In the wake of President Donald Trump’s renewed effort to repeal and replace the Affordable Care Act (ACA), many Americans would prefer that President Obama’s signature legislation remain in place, albeit with changes.
Forty percent of the public trust the Democratic party to handle health care compared with 23% who trust the Republicans. The 17-point gap is a much larger than the differences between the public’s trust of either party handling the economy, immigration or foreign policy.
Fifteen percent say the ACA should be kept in its current form, while 42% want the law preserved but with changes. Forty percent want the ACA repealed, which includes 22% who say the law should be repealed in its entirety and 18% who want only parts of the law repealed.
Democrats strongly support the ACA, as well as possible alternatives including a single payer system and a government backed insurance choice. While Republicans disagree with the ACA and a single payer plan, there is less opposition to a possible plan that offers government health insurance for purchase instead of private insurance.
There is also a disagreement between Republicans and Democrats regarding Washington’s duty to provide its citizens with healthcare insurance. Overall, 57% consider it the responsibility of the federal government to make sure all Americans have health care coverage, including 80% of Democrats and only 31% of Republicans. Forty-one percent say the government is not obliged to ensure everyone has health insurance, including 67% of Republicans and only 19% of Democrats.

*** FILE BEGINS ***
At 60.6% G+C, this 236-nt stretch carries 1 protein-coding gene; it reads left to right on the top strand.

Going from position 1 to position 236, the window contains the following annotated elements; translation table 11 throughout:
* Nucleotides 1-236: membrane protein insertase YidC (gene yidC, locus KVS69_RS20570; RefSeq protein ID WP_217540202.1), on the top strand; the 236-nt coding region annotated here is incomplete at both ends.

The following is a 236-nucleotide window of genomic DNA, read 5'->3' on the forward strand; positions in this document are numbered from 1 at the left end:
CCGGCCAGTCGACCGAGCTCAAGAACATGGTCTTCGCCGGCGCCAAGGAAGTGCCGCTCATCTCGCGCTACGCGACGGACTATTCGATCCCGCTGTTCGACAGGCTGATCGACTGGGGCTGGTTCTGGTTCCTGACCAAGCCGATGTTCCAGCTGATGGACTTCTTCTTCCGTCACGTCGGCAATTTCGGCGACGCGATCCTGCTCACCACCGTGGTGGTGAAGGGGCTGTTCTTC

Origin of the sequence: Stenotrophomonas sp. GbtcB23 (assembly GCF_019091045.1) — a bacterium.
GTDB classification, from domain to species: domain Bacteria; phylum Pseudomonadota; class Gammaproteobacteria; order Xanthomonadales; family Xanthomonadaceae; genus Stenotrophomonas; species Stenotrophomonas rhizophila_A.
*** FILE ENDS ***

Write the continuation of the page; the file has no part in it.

However, there is bipartisan support for some aspects of the ACA. In addition to most Democrats, a majority of Republicans and independents back a prohibition of denials for pre-existing conditions, allowing people under 26 to remain on their parents’ insurance, and subsidies for those who cannot afford private insurance but are unable to receive Medicaid. The requirement of employers to offer insurance or face a fine is supported by 69% of Democrats and 46% percent of Republicans. The individual mandate does not get much support from either side of the aisle: only 35% of Democrats and 12% of Republicans favor it.
The nationwide poll was conducted April 11-14, 2019, using the AmeriSpeak® Panel, the probability-based panel of NORC at the University of Chicago. Online and telephone interviews using landlines and cell phones were conducted with 1,108 adults. The margin of sampling error is plus or minus 4.1 percentage points.